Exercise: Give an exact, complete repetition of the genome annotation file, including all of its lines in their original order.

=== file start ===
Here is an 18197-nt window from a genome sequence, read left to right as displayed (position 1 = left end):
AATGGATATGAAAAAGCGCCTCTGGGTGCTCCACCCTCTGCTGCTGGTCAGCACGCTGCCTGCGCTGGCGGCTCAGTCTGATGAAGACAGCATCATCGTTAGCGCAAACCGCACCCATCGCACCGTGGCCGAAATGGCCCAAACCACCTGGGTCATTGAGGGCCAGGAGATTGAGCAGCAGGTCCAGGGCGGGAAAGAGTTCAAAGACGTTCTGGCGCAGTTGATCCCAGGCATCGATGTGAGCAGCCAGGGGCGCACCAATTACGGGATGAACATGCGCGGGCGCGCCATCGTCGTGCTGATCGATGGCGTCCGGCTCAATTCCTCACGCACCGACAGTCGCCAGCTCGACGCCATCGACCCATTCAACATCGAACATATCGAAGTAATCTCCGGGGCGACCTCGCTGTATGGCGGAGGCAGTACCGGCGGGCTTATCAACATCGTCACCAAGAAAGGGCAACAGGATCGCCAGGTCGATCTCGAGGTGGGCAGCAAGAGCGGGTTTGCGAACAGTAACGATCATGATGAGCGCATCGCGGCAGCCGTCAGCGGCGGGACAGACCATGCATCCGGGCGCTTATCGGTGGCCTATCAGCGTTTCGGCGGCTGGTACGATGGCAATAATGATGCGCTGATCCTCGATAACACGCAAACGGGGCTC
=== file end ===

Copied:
Here is an 18197-nt window from a genome sequence, read left to right as displayed (position 1 = left end):
AATGGATATGAAAAAGCGCCTCTGGGTGCTCCACCCTCTGCTGCTGGTCAGCACGCTGCCTGCGCTGGCGGCTCAGTCTGATGAAGACAGCATCATCGTTAGCGCAAACCGCACCCATCGCACCGTGGCCGAAATGGCCCAAACCACCTGGGTCATTGAGGGCCAGGAGATTGAGCAGCAGGTCCAGGGCGGGAAAGAGTTCAAAGACGTTCTGGCGCAGTTGATCCCAGGCATCGATGTGAGCAGCCAGGGGCGCACCAATTACGGGATGAACATGCGCGGGCGCGCCATCGTCGTGCTGATCGATGGCGTCCGGCTCAATTCCTCACGCACCGACAGTCGCCAGCTCGACGCCATCGACCCATTCAACATCGAACATATCGAAGTAATCTCCGGGGCGACCTCGCTGTATGGCGGAGGCAGTACCGGCGGGCTTATCAACATCGTCACCAAGAAAGGGCAACAGGATCGCCAGGTCGATCTCGAGGTGGGCAGCAAGAGCGGGTTTGCGAACAGTAACGATCATGATGAGCGCATCGCGGCAGCCGTCAGCGGCGGGACAGACCATGCATCCGGGCGCTTATCGGTGGCCTATCAGCGTTTCGGCGGCTGGTACGATGGCAATAATGATGCGCTGATCCTCGATAACACGCAAACGGGGCTC